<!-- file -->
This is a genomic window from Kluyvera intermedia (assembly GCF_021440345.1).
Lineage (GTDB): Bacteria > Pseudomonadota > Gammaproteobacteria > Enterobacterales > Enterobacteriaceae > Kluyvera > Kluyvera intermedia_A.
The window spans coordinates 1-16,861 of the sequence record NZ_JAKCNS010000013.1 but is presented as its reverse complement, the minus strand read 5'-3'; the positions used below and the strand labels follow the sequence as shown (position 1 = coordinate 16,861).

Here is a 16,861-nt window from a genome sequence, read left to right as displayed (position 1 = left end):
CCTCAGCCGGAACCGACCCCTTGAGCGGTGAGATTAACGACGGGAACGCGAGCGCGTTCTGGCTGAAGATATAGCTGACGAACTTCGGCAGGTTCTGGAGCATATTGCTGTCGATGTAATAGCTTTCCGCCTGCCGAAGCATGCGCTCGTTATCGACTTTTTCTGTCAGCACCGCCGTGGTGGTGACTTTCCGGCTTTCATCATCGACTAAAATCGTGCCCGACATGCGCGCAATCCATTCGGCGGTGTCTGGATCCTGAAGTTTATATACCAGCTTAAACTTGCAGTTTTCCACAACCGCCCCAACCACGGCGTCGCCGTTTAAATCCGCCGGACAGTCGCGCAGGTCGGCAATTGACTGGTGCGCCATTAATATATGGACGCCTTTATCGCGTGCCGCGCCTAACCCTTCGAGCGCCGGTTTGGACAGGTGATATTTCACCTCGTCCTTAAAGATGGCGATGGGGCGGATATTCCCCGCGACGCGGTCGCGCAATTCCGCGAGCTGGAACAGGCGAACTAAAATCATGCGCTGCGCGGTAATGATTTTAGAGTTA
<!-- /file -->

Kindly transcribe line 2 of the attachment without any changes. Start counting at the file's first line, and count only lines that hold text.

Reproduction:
Lineage (GTDB): Bacteria > Pseudomonadota > Gammaproteobacteria > Enterobacterales > Enterobacteriaceae > Kluyvera > Kluyvera intermedia_A.